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GARDEN SPOTLIGHT - Circle of Concern

Circle of Concern (COC) is a food pantry that helps feed those in need and provides assistance to low-income families residing in the St. Louis community. Established in 1967, COC now serves approximately 2,000 individuals monthly and more than 1,200 households annually, supporting people in need with food, funds, support, and encouragement.


COC was first presented with the idea of establishing a garden after becoming aware that a vacant lot next to the building’s headquarters in Valley Park had become available in early 2021. With no previous onsite gardening experience, the question became, how will the non-profit be able to create and sustain a garden and fulfill its existing responsibilities serving its mission? It didn’t take long for volunteers and local businesses from the St. Louis area to help answer the call. After careful consideration and strategic planning, Circle of Concern’s team decided to pursue making the garden a reality, and “Garden Greens” broke ground.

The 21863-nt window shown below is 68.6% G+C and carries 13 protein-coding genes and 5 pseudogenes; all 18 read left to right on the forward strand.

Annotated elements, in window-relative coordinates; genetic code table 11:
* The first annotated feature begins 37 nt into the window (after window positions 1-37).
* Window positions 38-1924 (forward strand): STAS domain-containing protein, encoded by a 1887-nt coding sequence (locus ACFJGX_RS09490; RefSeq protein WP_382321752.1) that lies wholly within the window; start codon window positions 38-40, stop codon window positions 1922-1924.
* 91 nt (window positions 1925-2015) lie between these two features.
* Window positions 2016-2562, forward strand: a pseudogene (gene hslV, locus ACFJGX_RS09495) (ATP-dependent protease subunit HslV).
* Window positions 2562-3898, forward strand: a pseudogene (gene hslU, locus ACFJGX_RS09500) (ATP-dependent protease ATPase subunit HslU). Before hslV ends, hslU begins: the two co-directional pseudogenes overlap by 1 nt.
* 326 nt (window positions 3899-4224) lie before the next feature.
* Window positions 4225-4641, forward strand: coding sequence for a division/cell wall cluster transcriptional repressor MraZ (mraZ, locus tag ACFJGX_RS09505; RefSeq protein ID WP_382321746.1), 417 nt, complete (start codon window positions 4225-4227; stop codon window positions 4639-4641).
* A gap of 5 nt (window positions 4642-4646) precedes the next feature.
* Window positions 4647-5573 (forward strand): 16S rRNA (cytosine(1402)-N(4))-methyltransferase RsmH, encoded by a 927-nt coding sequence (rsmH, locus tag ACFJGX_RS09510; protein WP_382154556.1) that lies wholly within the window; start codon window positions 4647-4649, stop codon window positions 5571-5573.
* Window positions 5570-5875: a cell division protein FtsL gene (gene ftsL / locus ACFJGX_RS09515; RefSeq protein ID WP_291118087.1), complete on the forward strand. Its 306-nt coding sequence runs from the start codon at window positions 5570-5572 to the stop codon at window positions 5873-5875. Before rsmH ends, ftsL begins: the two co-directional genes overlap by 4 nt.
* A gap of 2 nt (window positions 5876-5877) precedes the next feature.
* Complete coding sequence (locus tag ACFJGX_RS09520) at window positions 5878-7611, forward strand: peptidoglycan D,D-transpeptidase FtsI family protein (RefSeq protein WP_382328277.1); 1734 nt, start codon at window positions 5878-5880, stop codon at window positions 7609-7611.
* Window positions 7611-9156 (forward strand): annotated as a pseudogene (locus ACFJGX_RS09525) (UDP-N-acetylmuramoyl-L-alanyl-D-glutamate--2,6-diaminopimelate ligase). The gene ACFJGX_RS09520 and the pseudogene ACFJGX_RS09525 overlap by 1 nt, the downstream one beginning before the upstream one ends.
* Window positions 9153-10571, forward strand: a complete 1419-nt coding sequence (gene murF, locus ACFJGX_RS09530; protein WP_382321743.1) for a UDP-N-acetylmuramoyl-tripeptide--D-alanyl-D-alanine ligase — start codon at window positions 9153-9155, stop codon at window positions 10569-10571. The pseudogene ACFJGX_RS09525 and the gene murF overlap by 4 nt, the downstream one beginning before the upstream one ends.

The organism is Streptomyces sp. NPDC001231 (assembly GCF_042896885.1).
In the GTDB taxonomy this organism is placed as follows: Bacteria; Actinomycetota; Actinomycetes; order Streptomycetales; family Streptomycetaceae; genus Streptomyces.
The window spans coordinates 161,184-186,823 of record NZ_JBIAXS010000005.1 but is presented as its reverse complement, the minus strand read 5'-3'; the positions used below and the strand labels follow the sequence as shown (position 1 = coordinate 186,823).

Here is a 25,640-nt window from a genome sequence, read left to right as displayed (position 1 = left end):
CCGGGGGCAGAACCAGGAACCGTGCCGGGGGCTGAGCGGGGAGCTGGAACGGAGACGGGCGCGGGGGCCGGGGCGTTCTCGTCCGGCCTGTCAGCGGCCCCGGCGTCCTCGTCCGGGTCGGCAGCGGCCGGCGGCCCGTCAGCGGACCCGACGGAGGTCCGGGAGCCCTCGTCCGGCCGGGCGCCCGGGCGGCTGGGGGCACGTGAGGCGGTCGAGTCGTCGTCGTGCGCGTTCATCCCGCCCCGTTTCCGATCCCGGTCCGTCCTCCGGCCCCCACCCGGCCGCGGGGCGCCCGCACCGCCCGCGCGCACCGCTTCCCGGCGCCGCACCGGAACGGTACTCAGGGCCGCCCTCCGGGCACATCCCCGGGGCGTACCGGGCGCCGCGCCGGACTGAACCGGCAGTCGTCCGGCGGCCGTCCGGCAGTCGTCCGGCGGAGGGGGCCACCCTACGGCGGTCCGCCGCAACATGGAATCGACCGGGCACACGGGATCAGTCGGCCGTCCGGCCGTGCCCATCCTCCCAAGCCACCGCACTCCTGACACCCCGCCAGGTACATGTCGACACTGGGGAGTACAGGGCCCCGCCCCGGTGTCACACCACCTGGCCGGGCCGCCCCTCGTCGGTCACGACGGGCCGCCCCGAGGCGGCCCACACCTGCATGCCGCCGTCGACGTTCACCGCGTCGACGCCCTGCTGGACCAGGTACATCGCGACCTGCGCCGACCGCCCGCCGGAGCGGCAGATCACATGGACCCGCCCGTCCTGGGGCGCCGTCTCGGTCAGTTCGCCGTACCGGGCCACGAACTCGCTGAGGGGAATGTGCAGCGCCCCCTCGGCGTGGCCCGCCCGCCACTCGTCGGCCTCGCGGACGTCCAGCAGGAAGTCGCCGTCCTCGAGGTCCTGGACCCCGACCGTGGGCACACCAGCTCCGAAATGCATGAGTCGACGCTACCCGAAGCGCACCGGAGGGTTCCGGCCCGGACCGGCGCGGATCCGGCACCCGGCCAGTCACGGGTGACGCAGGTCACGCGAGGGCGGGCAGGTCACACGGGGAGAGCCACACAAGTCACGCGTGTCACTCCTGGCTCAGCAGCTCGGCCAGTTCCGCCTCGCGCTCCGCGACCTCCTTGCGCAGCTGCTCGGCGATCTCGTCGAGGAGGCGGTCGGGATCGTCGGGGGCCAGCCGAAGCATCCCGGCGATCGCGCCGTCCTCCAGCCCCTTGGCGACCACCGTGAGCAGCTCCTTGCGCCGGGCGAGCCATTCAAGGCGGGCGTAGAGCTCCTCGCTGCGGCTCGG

One specific challenge the Garden Greens team had to overcome initially was managing the nutritionally deprived soil left behind in the lot. Healthy soil is critical to having a successful garden. This is when Larry Quick, a longtime COC volunteer and master gardener, recommended executive director Cyndi Miller contact St. Louis Composting. St. Louis Composting has enjoyed years of supporting the organization with holiday fund drives, so it was an easy decision to support their garden initiative with soils and compost!

After reviewing the space and calculating the amount of compost that would be needed to amend the soil, STLC delivered compost to their friends down the street and they proceeded to prepare the garden for planting. Finally, after a huge effort on the part of garden volunteers across the area, the plot was ready to become a garden.